Wiltshire has been the subject of a number of reviews leading to the definition of problem-orientated research strategies, the most comprehensive being the series of papers by Derek Roe on the Palaeolithic (Roe 1969), Jeffrey Radley on the Mesolithic (Radley 1969), and Stuart Piggott on the Neolithic and Bronze Age (Piggott 1971). Roughly a decade later the Wessex Archaeological Committee published A Policy for Archaeological Investigation in Wessex (WAC 1981) which took a thematic approach to the structuring of future investigations and included proposals for work around Stonehenge under the theme of "Subsistence, population, and social organization" (WAC 1981, 14). This work subsequently took place and represents a major contribution to present understandings of the distribution, nature, and relative intensity of activity in the landscape around Stonehenge (Richards 1990). In 1997, CBA Wessex and the Forum for Archaeology in Wessex convened two seminars to discuss research strategies for the 21st century AD; contributions to the seminar dealing with prehistory were later published (Woodward & Gardiner 1998). More recently still the, Archaeological Research Agenda for the Avebury World Heritage Site (AAHRG 2001) provides a well-informed synthesis of current knowledge and an agenda for future research within the Avebury World Heritage Site.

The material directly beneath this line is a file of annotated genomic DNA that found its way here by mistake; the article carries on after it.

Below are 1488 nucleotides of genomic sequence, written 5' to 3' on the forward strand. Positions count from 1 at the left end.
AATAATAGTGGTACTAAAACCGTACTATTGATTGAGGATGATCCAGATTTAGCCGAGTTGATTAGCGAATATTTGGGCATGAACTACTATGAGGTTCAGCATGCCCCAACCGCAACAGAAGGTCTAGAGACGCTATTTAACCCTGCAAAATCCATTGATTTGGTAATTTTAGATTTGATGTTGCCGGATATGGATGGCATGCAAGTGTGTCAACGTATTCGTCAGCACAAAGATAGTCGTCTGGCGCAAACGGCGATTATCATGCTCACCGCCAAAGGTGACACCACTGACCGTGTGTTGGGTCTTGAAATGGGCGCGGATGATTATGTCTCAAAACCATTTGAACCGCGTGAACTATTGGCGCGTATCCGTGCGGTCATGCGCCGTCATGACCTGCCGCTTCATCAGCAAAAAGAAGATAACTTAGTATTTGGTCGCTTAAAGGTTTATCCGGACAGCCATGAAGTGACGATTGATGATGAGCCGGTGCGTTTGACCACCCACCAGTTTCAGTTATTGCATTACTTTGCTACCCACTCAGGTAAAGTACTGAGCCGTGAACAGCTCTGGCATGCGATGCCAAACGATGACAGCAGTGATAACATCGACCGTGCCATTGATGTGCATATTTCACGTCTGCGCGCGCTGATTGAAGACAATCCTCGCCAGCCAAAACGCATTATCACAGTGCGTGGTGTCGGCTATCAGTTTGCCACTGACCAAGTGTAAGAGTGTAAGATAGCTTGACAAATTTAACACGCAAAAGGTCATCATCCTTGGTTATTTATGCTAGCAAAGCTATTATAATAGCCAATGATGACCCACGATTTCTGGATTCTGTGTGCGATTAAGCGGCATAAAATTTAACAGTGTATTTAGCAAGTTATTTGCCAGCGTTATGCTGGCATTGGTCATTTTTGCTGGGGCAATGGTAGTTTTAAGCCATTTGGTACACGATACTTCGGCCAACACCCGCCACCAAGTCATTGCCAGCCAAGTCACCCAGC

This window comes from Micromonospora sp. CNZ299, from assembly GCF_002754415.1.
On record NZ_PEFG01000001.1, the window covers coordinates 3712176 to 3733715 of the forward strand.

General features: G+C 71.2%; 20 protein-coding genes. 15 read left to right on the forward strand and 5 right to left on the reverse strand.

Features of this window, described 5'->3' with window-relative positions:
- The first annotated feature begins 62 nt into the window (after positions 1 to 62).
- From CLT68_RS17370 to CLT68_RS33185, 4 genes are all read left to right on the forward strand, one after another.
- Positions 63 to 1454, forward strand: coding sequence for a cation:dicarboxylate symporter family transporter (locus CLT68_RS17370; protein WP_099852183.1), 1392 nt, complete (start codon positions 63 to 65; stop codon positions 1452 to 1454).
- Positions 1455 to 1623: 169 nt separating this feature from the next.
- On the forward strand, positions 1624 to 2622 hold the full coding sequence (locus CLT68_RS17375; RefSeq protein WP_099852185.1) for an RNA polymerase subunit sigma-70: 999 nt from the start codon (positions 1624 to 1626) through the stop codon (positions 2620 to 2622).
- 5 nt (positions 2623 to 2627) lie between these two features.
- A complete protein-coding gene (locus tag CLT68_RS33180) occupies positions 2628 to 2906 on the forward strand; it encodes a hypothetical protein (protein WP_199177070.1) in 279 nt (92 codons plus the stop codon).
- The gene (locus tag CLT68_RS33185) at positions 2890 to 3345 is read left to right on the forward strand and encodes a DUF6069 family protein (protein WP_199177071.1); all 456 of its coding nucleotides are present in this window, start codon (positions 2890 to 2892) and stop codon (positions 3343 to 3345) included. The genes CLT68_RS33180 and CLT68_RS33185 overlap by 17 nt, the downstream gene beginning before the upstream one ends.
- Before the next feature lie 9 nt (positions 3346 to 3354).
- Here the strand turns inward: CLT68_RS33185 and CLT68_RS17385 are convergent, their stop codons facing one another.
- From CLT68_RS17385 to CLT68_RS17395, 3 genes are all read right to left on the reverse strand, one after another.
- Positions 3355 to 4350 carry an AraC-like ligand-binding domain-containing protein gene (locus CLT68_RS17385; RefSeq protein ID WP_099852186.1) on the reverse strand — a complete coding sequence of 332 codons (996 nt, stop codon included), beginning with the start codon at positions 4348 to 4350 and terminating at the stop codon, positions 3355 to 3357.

The last 50 years have also seen substantive changes in the way that research policies are formulated and framed. A strategic review by Adrian Olivier of research strategies and perceptions of them found that:

"There is fundamental agreement that in order to make longer term objectives sustainable, regional frameworks are needed in which all those active in archaeological work can participate, and on which curatorial decisions can be firmly based and fairly judged." (Olivier 1996, Executive Summary). Whereas earlier documents emphasised the inter-linked ideas of "policy" and "priorities", since Olivier's work a more staged or nested approach has developed in which the overarching structure is that of a "framework" in which different interests can be advanced in a systematic and structured way.